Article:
Midwestern Sensibilities: Report from North Central Cleantech Open

Last week, I served as a judge for the North Central regional contest of the Cleantech Open in Minneapolis.

The Cleantech Open is a annual contest to identify the most promising cleantech ventures from across the U.S. (along with some foreign entries).  This year’s event will be held on November 8-9 in San Jose.  Advancing there from the North Central region — which includes much of the Midwestern U.S. — will be the following three ventures:

  • HEVT, a Chicago-based venture commercializing technology developed at the Illinois Institute of Technology to eliminate the need for volatile-priced and environmentally-damaging rare earth metals in high-efficiency motors.
  • IrriGreen, a Minneapolis-based company offering an elegantly-simple solution for lawn sprinkling that is much lower cost and uses much less water for more thorough coverage.
  • SiNode, a Chicago-based student-led spin-out from Northwestern University working on superior anodes for batteries that promise longer talk-times and shorter recharge times for smartphones.

These ventures were selected from 20 that made pitches to a team of judges (including myself).  As you might expect, there was some variation in quality among the 20:  the above-noted (and a couple more) were pretty darn interesting, whereas probably ten of the 20 would likely be of interest only to few potential investors.

In addition to the 20 ventures in this year’s regional contest, some winners from the North Central region in prior years of the Cleantech Open participated in an open-house.  Three of these especially stood out to me:

  • Atmosphere Recovery, from the Minneapolis area, which is selling a unique Raman laser gas analyzer to facilities with industrial gas processes, allowing for much more efficient operations.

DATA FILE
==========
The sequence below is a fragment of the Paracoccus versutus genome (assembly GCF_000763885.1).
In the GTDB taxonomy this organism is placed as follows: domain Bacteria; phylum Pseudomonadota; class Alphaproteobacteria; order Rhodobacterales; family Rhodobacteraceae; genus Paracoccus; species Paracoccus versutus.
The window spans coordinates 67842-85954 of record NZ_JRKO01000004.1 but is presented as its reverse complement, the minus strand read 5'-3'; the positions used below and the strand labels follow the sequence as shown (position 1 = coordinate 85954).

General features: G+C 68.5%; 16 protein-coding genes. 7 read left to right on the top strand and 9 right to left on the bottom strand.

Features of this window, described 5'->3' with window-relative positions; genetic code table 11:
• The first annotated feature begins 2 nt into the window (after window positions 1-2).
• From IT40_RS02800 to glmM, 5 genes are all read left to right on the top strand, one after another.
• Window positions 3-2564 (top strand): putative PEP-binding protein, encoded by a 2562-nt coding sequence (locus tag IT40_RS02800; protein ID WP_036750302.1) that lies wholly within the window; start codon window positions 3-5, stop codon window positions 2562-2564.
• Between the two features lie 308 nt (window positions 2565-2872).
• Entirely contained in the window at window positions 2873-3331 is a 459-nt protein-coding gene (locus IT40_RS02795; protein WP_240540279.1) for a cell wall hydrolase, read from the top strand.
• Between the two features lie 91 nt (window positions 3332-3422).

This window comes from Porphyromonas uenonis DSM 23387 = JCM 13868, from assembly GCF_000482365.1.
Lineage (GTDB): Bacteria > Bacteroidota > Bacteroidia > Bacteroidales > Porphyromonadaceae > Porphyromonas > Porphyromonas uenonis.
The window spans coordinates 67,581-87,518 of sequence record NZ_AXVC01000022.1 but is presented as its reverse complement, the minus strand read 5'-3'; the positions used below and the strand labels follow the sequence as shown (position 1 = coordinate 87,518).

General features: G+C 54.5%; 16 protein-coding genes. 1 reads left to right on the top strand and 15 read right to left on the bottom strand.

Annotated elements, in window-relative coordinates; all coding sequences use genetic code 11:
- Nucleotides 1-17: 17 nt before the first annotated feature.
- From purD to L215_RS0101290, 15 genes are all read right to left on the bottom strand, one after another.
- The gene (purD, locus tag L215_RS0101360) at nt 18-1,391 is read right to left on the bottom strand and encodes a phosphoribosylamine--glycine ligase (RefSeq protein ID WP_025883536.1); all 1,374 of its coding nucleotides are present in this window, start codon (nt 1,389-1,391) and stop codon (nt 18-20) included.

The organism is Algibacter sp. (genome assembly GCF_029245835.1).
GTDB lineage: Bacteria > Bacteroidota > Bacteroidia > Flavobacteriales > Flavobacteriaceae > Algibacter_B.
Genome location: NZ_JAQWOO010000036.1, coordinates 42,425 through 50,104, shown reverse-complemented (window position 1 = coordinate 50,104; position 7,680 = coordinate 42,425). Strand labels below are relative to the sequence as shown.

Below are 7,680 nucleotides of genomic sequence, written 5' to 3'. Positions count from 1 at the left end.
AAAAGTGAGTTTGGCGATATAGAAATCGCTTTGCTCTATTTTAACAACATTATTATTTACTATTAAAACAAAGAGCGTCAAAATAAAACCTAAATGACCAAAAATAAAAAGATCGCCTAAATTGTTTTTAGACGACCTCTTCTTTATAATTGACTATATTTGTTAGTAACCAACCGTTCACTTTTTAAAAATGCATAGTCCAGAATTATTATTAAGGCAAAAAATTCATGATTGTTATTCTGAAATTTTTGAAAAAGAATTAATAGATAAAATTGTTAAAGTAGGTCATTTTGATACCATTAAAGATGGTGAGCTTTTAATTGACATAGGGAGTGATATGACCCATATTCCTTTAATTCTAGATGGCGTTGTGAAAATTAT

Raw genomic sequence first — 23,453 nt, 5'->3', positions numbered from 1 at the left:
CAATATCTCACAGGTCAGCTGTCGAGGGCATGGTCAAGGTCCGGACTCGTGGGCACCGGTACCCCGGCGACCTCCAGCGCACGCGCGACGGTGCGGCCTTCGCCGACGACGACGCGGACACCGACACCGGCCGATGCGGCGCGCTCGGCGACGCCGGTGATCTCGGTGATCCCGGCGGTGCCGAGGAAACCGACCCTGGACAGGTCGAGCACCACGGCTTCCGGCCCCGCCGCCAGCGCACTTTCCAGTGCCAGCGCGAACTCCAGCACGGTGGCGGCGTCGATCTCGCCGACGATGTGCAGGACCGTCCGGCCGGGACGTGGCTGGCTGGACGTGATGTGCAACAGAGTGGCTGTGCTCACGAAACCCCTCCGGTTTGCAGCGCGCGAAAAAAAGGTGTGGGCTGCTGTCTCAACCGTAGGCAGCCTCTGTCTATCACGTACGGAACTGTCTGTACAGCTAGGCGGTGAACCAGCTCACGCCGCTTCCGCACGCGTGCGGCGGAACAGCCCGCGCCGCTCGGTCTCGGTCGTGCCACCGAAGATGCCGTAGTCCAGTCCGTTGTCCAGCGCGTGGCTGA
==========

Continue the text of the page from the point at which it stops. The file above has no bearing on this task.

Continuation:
• Earth Clean, also from the Minneapolis area, which offers a very promising fire extinguishing material called TetraKO that is far more effective than either water or foam while also being entirely biodegradable.
  • Whole Trees, from Wisconsin, which sells components based on small diameter trees to provide cheaper, stronger and more aesthetic structural building systems than steel.

According to several judges who’ve been involved for several years, the progress made by alumni since their participation in the Cleantech Open suggests that they benefited from the rigor involved in participating in a venture competition.  So, it will be interesting to see how this year’s winners — HEVT, IrriGreen and SiNode — evolve and appear in future years.

While perhaps not as widely-recognized as other geographic areas, promising cleantech innovation is occurring in the Midwestern U.S.  Reflecting the no-nonsense pragmatic ethos of our region, this entrepreneurship is less of the “swing for the fences” variety associated with the bold cleantech gambits made in batteries, electric vehicles, biofuels or solar.  But, as many investors have experienced all too painfully, some of the ventures pursuing big ideas in these spaces may have been “bridges too far”.  Much better, in my humble opinion, to bite off opportunities that are easier to chew — and that’s what largely seems to be happening here in the Midwest.

sOccket to Me!

Innovation in the cleantech arena often entails combining inarguable facts in strange ways.  Consider these apparently-unrelated truths:

  • Much of the developing world lacks access to electricity.
  • Fertility rates in the developing world are typically much higher than in the developed world.